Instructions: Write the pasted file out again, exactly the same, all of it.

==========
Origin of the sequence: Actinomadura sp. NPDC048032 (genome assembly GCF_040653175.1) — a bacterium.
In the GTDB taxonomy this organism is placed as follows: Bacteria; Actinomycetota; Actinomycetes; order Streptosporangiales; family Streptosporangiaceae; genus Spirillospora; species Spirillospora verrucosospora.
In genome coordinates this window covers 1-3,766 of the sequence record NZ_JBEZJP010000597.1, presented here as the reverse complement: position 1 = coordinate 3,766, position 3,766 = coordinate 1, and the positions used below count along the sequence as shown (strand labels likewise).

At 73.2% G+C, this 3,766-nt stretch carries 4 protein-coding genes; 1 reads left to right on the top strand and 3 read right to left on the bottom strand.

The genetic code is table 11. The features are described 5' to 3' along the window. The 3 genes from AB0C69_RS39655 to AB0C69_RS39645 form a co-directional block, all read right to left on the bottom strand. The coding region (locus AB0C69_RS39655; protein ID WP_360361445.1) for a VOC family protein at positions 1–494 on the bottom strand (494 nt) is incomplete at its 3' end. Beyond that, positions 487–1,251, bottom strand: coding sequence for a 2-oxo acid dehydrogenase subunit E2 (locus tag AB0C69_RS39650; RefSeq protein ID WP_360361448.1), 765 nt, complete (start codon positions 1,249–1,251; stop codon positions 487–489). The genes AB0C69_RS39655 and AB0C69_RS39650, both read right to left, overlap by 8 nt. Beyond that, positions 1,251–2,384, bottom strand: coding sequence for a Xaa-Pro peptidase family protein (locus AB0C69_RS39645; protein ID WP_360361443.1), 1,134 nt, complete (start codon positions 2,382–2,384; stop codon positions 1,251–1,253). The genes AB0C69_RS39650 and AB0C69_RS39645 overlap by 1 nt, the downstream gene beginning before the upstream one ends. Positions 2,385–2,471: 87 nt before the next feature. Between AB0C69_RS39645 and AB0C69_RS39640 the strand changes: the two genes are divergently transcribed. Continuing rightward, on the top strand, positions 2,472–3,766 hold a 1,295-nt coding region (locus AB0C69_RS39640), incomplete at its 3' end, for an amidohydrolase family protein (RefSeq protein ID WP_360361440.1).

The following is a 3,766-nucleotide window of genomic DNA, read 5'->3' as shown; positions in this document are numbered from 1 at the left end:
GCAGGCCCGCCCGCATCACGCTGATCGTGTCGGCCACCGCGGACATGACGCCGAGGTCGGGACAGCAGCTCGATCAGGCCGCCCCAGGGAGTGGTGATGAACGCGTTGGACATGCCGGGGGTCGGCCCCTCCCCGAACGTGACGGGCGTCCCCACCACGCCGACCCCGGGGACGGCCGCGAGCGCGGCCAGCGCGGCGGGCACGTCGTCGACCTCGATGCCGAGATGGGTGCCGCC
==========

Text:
Origin of the sequence: Actinomadura sp. NPDC048032 (genome assembly GCF_040653175.1) — a bacterium.
In the GTDB taxonomy this organism is placed as follows: Bacteria; Actinomycetota; Actinomycetes; order Streptosporangiales; family Streptosporangiaceae; genus Spirillospora; species Spirillospora verrucosospora.
In genome coordinates this window covers 1-3,766 of the sequence record NZ_JBEZJP010000597.1, presented here as the reverse complement: position 1 = coordinate 3,766, position 3,766 = coordinate 1, and the positions used below count along the sequence as shown (strand labels likewise).

At 73.2% G+C, this 3,766-nt stretch carries 4 protein-coding genes; 1 reads left to right on the top strand and 3 read right to left on the bottom strand.

The genetic code is table 11. The features are described 5' to 3' along the window. The 3 genes from AB0C69_RS39655 to AB0C69_RS39645 form a co-directional block, all read right to left on the bottom strand. The coding region (locus AB0C69_RS39655; protein ID WP_360361445.1) for a VOC family protein at positions 1–494 on the bottom strand (494 nt) is incomplete at its 3' end. Beyond that, positions 487–1,251, bottom strand: coding sequence for a 2-oxo acid dehydrogenase subunit E2 (locus tag AB0C69_RS39650; RefSeq protein ID WP_360361448.1), 765 nt, complete (start codon positions 1,249–1,251; stop codon positions 487–489). The genes AB0C69_RS39655 and AB0C69_RS39650, both read right to left, overlap by 8 nt. Beyond that, positions 1,251–2,384, bottom strand: coding sequence for a Xaa-Pro peptidase family protein (locus AB0C69_RS39645; protein ID WP_360361443.1), 1,134 nt, complete (start codon positions 2,382–2,384; stop codon positions 1,251–1,253). The genes AB0C69_RS39650 and AB0C69_RS39645 overlap by 1 nt, the downstream gene beginning before the upstream one ends. Positions 2,385–2,471: 87 nt before the next feature. Between AB0C69_RS39645 and AB0C69_RS39640 the strand changes: the two genes are divergently transcribed. Continuing rightward, on the top strand, positions 2,472–3,766 hold a 1,295-nt coding region (locus AB0C69_RS39640), incomplete at its 3' end, for an amidohydrolase family protein (RefSeq protein ID WP_360361440.1).

The following is a 3,766-nucleotide window of genomic DNA, read 5'->3' as shown; positions in this document are numbered from 1 at the left end:
GCAGGCCCGCCCGCATCACGCTGATCGTGTCGGCCACCGCGGACATGACGCCGAGGTCGGGACAGCAGCTCGATCAGGCCGCCCCAGGGAGTGGTGATGAACGCGTTGGACATGCCGGGGGTCGGCCCCTCCCCGAACGTGACGGGCGTCCCCACCACGCCGACCCCGGGGACGGCCGCGAGCGCGGCCAGCGCGGCGGGCACGTCGTCGACCTCGATGCCGAGATGGGTGCCGCC